On Thursday, a buddy who shall remain nameless proclaimed to me that the Warriors "were done."
It was a day after the Warriors had lost a home game to the Detroit Pistons, dropping their record to 0-6. My NBA guru pal also said something about the Warriors not being a very good basketball team. I answered the only way I knew how, mumbling something about it being a long season.
This column has nothing to do with that guy. Seriously. All right — a little.
But, really, this column is only meant as a reminder that you shouldn’t draw sweeping generalizations about an NBA team only a few games into a season or after a particularly rough patch.
You do that, you risk looking foolish and sometimes it doesn’t take long.
» A week ago at Madison Square Garden, the Warriors beat the Knicks by 20 amid chants of "Fire Isiah" from the crowd. The next night, the Knicks fell to Detroit for their eighth straight loss.
More than one media outlet reported Thomas, the team’s coach and president, was done. Today, the Knicks are riding consecutive wins over two playoff teams from a year ago: Chicago and Utah. Now, there’s talk of coming together in the Big Apple.
» Early in the season, everyone’s favorite Midwestern darlings, the Indiana Pacers, were off to a 3-0 start, and new coach Jim O’Brien was talking about how Indiana’s trade with the Warriors in January would be seen very differently in a couple of years.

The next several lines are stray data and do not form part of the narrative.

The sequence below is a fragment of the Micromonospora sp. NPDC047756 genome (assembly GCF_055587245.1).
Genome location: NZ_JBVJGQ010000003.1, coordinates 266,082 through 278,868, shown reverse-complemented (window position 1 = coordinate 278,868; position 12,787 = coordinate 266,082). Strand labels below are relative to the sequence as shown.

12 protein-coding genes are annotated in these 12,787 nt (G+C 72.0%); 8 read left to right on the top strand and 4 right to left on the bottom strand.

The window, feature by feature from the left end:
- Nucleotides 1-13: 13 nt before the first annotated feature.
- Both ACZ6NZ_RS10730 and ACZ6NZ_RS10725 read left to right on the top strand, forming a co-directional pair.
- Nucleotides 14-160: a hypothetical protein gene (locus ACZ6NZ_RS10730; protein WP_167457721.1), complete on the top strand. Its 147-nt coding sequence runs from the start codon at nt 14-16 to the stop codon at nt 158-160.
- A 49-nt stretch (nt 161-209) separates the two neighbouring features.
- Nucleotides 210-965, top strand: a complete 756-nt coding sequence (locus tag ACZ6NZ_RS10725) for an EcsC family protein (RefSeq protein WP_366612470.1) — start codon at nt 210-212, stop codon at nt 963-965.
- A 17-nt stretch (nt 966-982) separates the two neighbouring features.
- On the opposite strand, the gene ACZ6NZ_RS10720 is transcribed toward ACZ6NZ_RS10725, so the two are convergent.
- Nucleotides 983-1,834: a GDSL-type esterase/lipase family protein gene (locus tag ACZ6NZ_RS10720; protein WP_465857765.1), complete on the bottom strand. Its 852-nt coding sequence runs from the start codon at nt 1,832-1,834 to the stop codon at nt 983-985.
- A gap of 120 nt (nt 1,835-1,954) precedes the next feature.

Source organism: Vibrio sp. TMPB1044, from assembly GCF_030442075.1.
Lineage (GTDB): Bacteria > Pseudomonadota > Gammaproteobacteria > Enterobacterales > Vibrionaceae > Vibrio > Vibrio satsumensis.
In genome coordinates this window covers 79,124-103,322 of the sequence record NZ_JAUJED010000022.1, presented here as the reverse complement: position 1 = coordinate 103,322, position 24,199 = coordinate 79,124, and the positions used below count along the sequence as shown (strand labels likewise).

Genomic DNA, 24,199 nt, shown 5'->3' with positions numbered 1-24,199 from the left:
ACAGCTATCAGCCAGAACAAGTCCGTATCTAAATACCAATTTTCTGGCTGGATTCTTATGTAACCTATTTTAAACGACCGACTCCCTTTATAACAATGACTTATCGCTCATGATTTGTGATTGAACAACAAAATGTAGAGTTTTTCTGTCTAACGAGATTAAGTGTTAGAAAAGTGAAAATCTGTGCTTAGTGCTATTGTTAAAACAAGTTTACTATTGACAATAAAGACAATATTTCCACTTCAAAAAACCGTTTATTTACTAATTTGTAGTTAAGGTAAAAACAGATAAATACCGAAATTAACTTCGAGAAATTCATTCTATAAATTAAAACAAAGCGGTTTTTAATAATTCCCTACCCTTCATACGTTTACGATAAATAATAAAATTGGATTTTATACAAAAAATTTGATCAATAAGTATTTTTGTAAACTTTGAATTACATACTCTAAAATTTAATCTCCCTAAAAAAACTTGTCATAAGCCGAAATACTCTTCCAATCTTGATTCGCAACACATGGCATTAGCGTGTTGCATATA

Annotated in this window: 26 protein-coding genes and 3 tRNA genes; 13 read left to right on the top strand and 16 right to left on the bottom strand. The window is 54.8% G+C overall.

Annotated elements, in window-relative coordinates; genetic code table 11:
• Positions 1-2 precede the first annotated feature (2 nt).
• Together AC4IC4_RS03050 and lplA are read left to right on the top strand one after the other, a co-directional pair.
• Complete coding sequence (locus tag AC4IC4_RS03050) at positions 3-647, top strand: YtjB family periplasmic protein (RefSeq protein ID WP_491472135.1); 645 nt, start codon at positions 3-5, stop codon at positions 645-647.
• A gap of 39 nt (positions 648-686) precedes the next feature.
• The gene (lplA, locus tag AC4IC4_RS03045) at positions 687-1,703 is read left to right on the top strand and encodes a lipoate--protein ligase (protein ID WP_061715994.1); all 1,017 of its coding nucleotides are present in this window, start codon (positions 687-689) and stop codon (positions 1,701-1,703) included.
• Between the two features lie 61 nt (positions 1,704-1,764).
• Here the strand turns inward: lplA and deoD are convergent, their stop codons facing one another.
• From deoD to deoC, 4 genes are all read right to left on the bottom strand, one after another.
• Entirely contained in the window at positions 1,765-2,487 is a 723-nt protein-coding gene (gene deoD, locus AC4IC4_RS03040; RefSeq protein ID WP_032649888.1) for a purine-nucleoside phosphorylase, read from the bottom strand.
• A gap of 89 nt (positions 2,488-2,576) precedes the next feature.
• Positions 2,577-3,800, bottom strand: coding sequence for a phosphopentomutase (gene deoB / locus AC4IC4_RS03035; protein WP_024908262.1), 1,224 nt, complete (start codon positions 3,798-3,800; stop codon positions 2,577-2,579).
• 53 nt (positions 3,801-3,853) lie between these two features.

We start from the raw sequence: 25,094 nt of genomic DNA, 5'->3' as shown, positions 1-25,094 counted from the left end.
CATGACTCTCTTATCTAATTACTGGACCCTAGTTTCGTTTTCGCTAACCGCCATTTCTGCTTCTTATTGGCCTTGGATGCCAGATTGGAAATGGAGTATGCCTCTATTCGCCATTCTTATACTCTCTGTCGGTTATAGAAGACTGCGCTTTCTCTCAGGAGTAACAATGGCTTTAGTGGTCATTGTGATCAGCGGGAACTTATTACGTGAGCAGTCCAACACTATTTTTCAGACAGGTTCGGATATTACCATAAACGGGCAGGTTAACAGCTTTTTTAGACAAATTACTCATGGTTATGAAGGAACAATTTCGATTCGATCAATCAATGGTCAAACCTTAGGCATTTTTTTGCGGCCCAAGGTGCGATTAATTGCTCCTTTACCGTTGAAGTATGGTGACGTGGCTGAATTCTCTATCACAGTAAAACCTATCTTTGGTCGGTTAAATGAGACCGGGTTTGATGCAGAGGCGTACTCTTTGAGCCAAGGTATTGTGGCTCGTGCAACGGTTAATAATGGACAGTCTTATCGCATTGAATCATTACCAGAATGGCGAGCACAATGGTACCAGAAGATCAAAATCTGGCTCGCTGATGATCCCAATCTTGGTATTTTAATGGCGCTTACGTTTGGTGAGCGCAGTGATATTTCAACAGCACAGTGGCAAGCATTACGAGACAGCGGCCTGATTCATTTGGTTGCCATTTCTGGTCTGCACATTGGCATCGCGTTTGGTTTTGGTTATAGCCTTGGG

Indiana has proceeded to lose eight of 11 and the Warriors are now 6-7 after an 0-6 start. Let me know when that trade pays off for the Pacers.
» The New Orleans Hornets got off to a franchise-best 9-2 start, prompting some observers (myself included) to suggest that this team was for real. New Orleans still may be for real, but it has lost four of five, including the last one at home to Minnesota, quite possibly the worst team in the league.
» Or how about the Cleveland Cavaliers? They looked horrible in their opener, scoring just 74 points in a loss to Dallas. They were said to be under-talented and distracted by the prolonged contract impasse between the organization and Anderson Varejao.
By the time they lost to Orlando in mid-November, it was fashionable to suggest they might not make the playoffs, even in the marginal Eastern Conference. But a closer look now tells you the Cavs are a very respectable 8-6 (with a 5-4 record on the road), and general manager Danny Ferry is looking like a genius for not caving to Varejao’s ludicrous demands.
I’m only offering these as cautionary tales to fans of the Boston Celtics and Magic, the flavors of the month in the NBA right now. They might look like Finals candidates right now, but then again, so did the Mavericks during last year’s regular season.
Matt Steinmetz is the NBA insider for Warriors telecasts on Fox Sports Net.